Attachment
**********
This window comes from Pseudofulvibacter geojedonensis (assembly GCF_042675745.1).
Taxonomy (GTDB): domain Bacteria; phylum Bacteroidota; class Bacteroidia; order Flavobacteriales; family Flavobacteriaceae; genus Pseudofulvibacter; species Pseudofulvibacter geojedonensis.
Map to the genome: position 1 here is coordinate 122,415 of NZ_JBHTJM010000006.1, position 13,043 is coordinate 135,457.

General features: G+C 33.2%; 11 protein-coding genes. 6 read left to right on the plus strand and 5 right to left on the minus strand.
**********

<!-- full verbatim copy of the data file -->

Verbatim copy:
This window comes from Pseudofulvibacter geojedonensis (assembly GCF_042675745.1).
Taxonomy (GTDB): domain Bacteria; phylum Bacteroidota; class Bacteroidia; order Flavobacteriales; family Flavobacteriaceae; genus Pseudofulvibacter; species Pseudofulvibacter geojedonensis.
Map to the genome: position 1 here is coordinate 122,415 of NZ_JBHTJM010000006.1, position 13,043 is coordinate 135,457.

General features: G+C 33.2%; 11 protein-coding genes. 6 read left to right on the plus strand and 5 right to left on the minus strand.